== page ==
Last Updated on February 10, 2023 by Matt
If you have ever noticed your betta floating motionless in its betta fish tank or tucked between your decorations, they are most probably sleeping. This is a question asked by many new betta owners, and the answer is yes, betta fish do sleep. In fact, most fish sleep or at least rest during the night, but bettas have unique ways of getting themselves comfortable, and it is fascinating to watch!
That being said, if you see your betta floating at the surface completely motionless, check to see if their gills are still moving, as this will tell you that they are definitely asleep and not dead.
In this article, we will discuss where your betta will sleep, how to encourage your betta to sleep, and any worries you may have if your betta is not sleeping.
IN THIS ARTICLE
How do Betta fish sleep?
Even though betta fish do sleep, it is not quite the same as ours, or the sleep that a land animal would have. Bettas are very light sleepers as in the wild they would have to wake up and swim away or defend themselves from land predators, other fish and any dangerous natural occurrences that could harm them. They are still light sleepers in captivity, and will wake up from the slightest movement, even if they were bred in captivity, bettas have a natural instinct to protect themselves and their home.
Betta fish sleep with their mouths slightly open, and in various positions, make sure that their gills are moving, and their mouth is moving slightly as this indicates that they are breathing and are perfectly alive. They sleep throughout the night so if you notice your betta settling down or floating motionless when the lights go out, this is completely normal. However, they are known to have a nap during the day, we do suggest taking a close look at your betta if they seem asleep during the day, as floating at the surface could be a sign of illness or death if they are not moving.
Betta fish sometimes lose their color and become slightly pale during their sleep, this is known to be an instinctive survival technique so that they are less likely to be seen amongst plants and debris in the wild, to prevent any predators spotting them. So, don’t panic if this happens, they will start to brighten up again once they become active.
Bettas do not have eyelids, so their eyes do not give us an indication to whether they are asleep, their eyes will always be open whether they are asleep or dead. As we said before, look at their gills to see if they are breathing (their breathing will be slower than when they are active), if they are then your betta is just having his afternoon nap, which is completely normal.
Do betta fish only sleep at night?
Even though bettas do not sleep in the same way that we do, they do require darkness during the night for them to know when to sleep and be less active. Bettas can sleep both in the day and during the night, but they will sleep for longer periods of time in the night compared to the day where they may have a few short rests. It is important to have a reliable light source in your bettas enclosure to give them a clear night and day routine, and make sure their light is turned off during the night. Many LED aquarium lights can be programmed with a daily lighting rhythm.
Do betta fish hibernate?
Many new fish owners believe their betta is hibernating due to the inactive behavior that occurs during the winter months. This is a myth that is certainly not true, bettas do not hibernate. If your betta is acting as if they are hibernating by hiding away and not moving for long periods of time during the day, it is most likely due to cold water temperatures. In the cold winter months, the aquarium’s surroundings will also become colder, so their heater or thermostat may need raising in order to keep the warmer temperatures consistent throughout the year.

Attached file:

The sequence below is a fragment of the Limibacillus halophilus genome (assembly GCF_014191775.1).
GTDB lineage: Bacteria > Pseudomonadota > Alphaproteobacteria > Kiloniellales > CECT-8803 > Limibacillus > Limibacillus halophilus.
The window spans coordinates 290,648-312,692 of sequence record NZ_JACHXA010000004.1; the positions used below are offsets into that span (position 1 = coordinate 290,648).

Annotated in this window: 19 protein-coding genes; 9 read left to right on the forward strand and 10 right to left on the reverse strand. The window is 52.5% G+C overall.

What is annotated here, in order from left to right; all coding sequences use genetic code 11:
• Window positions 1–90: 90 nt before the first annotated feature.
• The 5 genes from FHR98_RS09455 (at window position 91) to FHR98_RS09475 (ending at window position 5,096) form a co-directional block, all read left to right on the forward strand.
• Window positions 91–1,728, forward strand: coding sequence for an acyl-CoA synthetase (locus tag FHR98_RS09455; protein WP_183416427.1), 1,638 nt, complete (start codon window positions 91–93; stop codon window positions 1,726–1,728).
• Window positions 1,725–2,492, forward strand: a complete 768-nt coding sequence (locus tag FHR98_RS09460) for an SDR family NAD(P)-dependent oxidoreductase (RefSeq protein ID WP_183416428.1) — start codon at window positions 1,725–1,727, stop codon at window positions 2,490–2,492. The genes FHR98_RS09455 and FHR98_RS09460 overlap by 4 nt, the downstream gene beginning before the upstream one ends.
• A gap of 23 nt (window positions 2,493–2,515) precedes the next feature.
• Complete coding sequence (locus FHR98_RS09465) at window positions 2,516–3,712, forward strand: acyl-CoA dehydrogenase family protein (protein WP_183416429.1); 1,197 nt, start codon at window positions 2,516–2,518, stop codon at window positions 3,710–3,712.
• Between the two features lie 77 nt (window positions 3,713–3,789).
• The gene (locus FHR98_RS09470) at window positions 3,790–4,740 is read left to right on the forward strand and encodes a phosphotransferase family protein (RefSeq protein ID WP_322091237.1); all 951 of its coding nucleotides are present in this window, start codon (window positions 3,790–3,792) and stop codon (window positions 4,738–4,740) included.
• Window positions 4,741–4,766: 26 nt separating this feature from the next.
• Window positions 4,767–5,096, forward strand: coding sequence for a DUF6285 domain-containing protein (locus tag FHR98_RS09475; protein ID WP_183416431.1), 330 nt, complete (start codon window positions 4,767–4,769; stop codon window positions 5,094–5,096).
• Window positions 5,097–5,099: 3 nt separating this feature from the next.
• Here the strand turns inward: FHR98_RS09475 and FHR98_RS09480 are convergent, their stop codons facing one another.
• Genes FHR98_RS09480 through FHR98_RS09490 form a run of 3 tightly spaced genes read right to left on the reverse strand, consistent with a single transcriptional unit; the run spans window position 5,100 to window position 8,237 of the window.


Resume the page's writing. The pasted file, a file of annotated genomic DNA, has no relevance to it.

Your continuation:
The temperature should be around 80 – 83°F, and if the temperature drops below 76°F, this can cause your bettas body to go into shock and will cause their metabolism to slow down, the tank needs to be heated up to the correct temperature immediately if this occurs.
Do Betta fish sleep on the bottom of the tank?
Betta fish can often be found laying on the bottom of the tank on top of the substrate, this is pretty normal, however they usually prefer to sleep somewhere more hidden. If you move towards the tank, your betta should swim away or move around, if you make noise and movement and your betta still does not move from the substrate, it may be an indication that your betta is sick. There are a number of reasons why your betta might be laying on the bottom of the tank, one being the use of an incorrect filter. If your filtration system is too strong, the water can come out of the outlet tube very fast and create fast flowing water. Even though they can survive rough currents in the wild, they prefer slow flowing water, so your betta may be staying at the bottom of the tank to avoid the rougher water current at the top.
Another reason is if your betta is sick, whether they are suffering from parasites or the water conditions are not correct. Bettas thrive in warmer water; cold water encourages parasites to occur and will also make your betta lethargic. This can cause them to sink to the bottom and not move until the problem is solved. To find out the conditions a betta fish need to be kept in, see our Betta Fish Care Guide.
Do Betta fish sleep on their sides?
These fish are found sleeping in many strange positions, one being on their side. They often do this on plants, on the substrate or just floating in the water; it is great to ensure your betta tank has lots of different plants to make them feel safe whilst they are sleeping. Java moss, java fern and an Anubias plant are suitable options for a betta’s sleeping area, Anubias plants have large, cupped leaves that make great betta beds!
As well as sleeping on their side, bettas are also found sleeping vertically or curled up. Even though it can look odd, and often worrying, this is perfectly normal – as long as their gills and mouth are still moving slightly. They can also be seen wedged into small gaps in rocks, decorations, plants, or anything else in your aquarium, if your betta has a habit of doing this, we suggest monitoring your betta to make sure that they can get out of the gap and not hurt themselves.